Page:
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If You Don’t Fix It, You Can’t Succeed

By John Graham

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Hard skills and soft skills aren’t enough

The job world is changing so rapidly that it’s next to impossible to know what to do even in the short term to get ahead, let alone five years down the road. 

Now, a debate rages between which are more important, hard skills or soft skills. Those for hard skills focus on the need for specific knowledge to meet job-performance standards and expectations.

On the other side of the table are those who say the hard-skills path can lead to dead ends, to obsolescence. They bet on possessing interpersonal skills, such as the ability to relate to others, being a good team member, and communicating effectively.

A case can be made for a combination of both hard and soft skills. Yet, it may be too narrow a view for dealing with what is arguably the most critical need facing companies today — people who can fix things.

The need to fix things

A Department of Labor bulletin describes the fix-it problem clearly: “Employers want employees who can work through problems on their own or as an effective member of a team. Ideal employees think critically and creatively, share thoughts and opinions, use good judgment, and make decisions.” 

Employers say they need people who not only how know how to do things, but more importantly, they need people who know how to fix things. The goal is not just doing a good job, but also having the ability to identify, analyze, and solve problems.

“No manager wants to hire someone who can’t think for themselves and comes running every time things go wrong,” writes Courtenay Crawford in Graduateland, while another employer survey named complex problem solving as the number one desired skill. It also revealed that by 2020, “36 percent of all jobs across all industries” will require complex problem solving as a core skill.

In other words, businesses need people who not only recognize problems, but also take ownership and fix them:

• “Thanks for letting us know, I can take care of that for you.” 

• “If we made this change, we could reduce costs.”

• “We’re replacing this part. It will solve the problem.”

Whether you call it problem solving or more accurately, the ability to “fix things,” the need is clear. 

What it takes to fix things

1. Get the message

“I didn’t see it coming.” Whether it’s layoffs, the closing of a business, the sale of their company, or being fired, it’s surprising how many workers say they didn’t see it coming. Some are totally shocked and actually speechless, while others sensed that “something” was about to happen. “It was obvious,” they say, “How could you miss it?”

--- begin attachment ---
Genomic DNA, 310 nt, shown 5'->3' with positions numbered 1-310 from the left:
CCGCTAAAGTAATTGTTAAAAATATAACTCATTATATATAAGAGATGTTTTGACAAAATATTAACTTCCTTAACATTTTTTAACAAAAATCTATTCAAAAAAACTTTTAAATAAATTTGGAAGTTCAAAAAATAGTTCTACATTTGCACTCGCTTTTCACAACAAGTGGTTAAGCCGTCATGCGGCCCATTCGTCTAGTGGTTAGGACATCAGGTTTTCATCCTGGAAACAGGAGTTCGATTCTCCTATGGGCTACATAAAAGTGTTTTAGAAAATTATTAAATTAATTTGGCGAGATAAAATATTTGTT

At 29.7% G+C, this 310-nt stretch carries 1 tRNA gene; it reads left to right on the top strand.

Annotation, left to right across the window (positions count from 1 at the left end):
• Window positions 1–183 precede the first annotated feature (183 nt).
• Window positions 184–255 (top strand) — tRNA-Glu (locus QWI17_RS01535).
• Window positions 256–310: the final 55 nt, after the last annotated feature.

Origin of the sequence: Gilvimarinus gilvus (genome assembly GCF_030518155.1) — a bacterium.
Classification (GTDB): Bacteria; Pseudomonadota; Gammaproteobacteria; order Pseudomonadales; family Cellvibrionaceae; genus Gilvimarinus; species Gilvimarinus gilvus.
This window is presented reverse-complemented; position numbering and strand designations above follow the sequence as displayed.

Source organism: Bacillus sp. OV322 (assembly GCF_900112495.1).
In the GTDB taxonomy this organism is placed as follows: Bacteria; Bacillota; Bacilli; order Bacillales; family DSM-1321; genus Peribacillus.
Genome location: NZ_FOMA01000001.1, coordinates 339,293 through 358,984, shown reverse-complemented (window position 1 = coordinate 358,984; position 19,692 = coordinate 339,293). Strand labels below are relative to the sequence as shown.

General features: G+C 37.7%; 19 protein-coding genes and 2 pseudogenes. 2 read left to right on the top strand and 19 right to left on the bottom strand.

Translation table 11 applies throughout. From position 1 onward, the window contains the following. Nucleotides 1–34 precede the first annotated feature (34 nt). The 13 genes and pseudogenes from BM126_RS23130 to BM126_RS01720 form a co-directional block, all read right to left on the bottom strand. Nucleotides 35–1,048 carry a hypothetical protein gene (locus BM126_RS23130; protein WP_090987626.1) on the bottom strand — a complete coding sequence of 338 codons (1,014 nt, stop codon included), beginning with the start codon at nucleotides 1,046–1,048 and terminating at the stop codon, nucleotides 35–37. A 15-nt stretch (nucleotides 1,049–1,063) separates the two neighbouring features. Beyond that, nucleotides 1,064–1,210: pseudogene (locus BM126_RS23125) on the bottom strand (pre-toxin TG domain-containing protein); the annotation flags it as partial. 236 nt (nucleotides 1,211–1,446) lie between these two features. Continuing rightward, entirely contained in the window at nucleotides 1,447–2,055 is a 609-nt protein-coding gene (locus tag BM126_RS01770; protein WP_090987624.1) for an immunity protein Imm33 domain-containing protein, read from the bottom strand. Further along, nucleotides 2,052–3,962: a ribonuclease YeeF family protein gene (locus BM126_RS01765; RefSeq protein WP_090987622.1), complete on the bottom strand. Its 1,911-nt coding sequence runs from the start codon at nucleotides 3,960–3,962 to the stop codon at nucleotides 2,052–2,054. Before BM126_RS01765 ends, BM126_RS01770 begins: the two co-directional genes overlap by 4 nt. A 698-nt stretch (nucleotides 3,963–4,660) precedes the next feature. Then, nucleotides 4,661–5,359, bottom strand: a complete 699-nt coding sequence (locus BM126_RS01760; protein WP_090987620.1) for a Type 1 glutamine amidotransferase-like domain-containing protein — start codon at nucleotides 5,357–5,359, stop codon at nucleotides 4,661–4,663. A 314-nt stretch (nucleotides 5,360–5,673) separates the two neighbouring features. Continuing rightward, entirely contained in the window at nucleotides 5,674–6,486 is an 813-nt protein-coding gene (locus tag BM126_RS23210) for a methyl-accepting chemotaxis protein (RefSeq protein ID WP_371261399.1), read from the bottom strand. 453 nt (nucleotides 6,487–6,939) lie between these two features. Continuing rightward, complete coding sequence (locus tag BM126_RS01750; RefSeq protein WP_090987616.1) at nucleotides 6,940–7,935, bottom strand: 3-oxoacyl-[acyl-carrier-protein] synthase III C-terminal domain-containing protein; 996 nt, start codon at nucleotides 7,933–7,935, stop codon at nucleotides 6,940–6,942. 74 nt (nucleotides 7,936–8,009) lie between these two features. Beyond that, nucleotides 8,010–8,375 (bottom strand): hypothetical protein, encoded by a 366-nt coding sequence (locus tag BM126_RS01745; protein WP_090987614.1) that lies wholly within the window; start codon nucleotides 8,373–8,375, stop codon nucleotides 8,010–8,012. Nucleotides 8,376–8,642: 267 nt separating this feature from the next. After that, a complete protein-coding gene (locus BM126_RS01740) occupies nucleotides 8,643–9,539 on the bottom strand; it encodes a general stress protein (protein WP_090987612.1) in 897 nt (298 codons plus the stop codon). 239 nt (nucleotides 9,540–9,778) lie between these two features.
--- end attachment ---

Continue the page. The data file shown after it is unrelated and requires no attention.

In other words, how can people fix something when they’re unable to recognize problems? Anyone who is pre-occupied with himself and his own issues has his antennae turned off. Lacking awareness, he literally doesn’t get the message.

2. Figure out the problem

Salespeople, for example, can easily miss the mark with customers by offering solutions that are way off-base, that don’t fit customer needs or expectations. Being focused on getting to the close, they don’t pick up on what the customer is saying or what they want to accomplish. This is what happens when we don’t take time to ask enough questions so we can accurately identify and understand what’s going on in the customer’s head.

We assume that customers will find our questions bothersome, boring, or taking up too much of their time. Yet, Google CEO Eric Schmidt has a totally different view when it comes to asking questions. “We run this company on questions,” he says, “not answers.”

This is good advice. If we don’t ask sufficient questions, our personal beliefs and assumptions influence our thinking. This leads to inaccurate conclusions and interferes with our ability to come up with solutions that grab our customers’ attention.

3. Keep your eye on the goal

“The hard skills are changing,” says Kelli Jordan, who is in charge of IBM’s career and skills initiatives. “Just because we do a role one way today, doesn’t mean we were doing it that way three years ago.”

Even though the emphasis is on “being a good team member,” some workers take a “lord of the manor” approach. It’s as if they possess job ownership and woe to anyone who attempts to invade their territory.

There’s another view: keep your eye on the goal, not yourself. Daniel Goleman, author of “Adaptability: A Primer,” calls it adaptability competency and he describes it as “being able to juggle multiple demands, and adapting to new situations with fresh ideas or innovative approaches.” 

The implications are described by Goleman in follow-ups with MBA students — five to 19 years after graduation. “A strength in adaptability predicted their life satisfaction, and, in fact their career success,” he says.

When you keep your eye on the goal, the path forward becomes clear.

All of which is to say, fixing it isn’t a job; it’s a mission that becomes a career.       

John Graham of GrahamComm is a marketing and sales strategist-consultant and business writer. He is the creator of “Magnet Marketing,” and publishes a free monthly eBulletin, “No Nonsense Marketing & Sales Ideas.” Contact him at jgraham@grahamcomm.com or visit: johnrgraham.com

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